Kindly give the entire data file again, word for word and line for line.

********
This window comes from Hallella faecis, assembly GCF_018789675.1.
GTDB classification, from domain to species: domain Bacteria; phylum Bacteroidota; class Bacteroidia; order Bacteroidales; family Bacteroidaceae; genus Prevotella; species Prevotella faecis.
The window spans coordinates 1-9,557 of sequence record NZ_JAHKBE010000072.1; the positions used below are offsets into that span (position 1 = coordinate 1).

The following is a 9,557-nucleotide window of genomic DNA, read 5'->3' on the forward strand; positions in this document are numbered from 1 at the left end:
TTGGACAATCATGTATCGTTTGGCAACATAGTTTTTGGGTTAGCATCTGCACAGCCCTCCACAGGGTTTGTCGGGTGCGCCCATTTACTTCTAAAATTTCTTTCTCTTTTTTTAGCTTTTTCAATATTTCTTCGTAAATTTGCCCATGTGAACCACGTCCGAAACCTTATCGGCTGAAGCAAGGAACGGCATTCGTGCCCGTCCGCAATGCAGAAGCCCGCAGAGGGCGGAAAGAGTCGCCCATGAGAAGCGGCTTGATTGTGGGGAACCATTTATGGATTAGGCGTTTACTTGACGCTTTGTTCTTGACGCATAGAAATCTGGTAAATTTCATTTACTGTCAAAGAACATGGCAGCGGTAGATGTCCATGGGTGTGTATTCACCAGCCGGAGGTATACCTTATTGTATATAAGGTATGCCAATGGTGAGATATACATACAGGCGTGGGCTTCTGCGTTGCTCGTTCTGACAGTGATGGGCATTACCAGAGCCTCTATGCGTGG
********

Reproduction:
This window comes from Hallella faecis, assembly GCF_018789675.1.
GTDB classification, from domain to species: domain Bacteria; phylum Bacteroidota; class Bacteroidia; order Bacteroidales; family Bacteroidaceae; genus Prevotella; species Prevotella faecis.
The window spans coordinates 1-9,557 of sequence record NZ_JAHKBE010000072.1; the positions used below are offsets into that span (position 1 = coordinate 1).

The following is a 9,557-nucleotide window of genomic DNA, read 5'->3' on the forward strand; positions in this document are numbered from 1 at the left end:
TTGGACAATCATGTATCGTTTGGCAACATAGTTTTTGGGTTAGCATCTGCACAGCCCTCCACAGGGTTTGTCGGGTGCGCCCATTTACTTCTAAAATTTCTTTCTCTTTTTTTAGCTTTTTCAATATTTCTTCGTAAATTTGCCCATGTGAACCACGTCCGAAACCTTATCGGCTGAAGCAAGGAACGGCATTCGTGCCCGTCCGCAATGCAGAAGCCCGCAGAGGGCGGAAAGAGTCGCCCATGAGAAGCGGCTTGATTGTGGGGAACCATTTATGGATTAGGCGTTTACTTGACGCTTTGTTCTTGACGCATAGAAATCTGGTAAATTTCATTTACTGTCAAAGAACATGGCAGCGGTAGATGTCCATGGGTGTGTATTCACCAGCCGGAGGTATACCTTATTGTATATAAGGTATGCCAATGGTGAGATATACATACAGGCGTGGGCTTCTGCGTTGCTCGTTCTGACAGTGATGGGCATTACCAGAGCCTCTATGCGTGG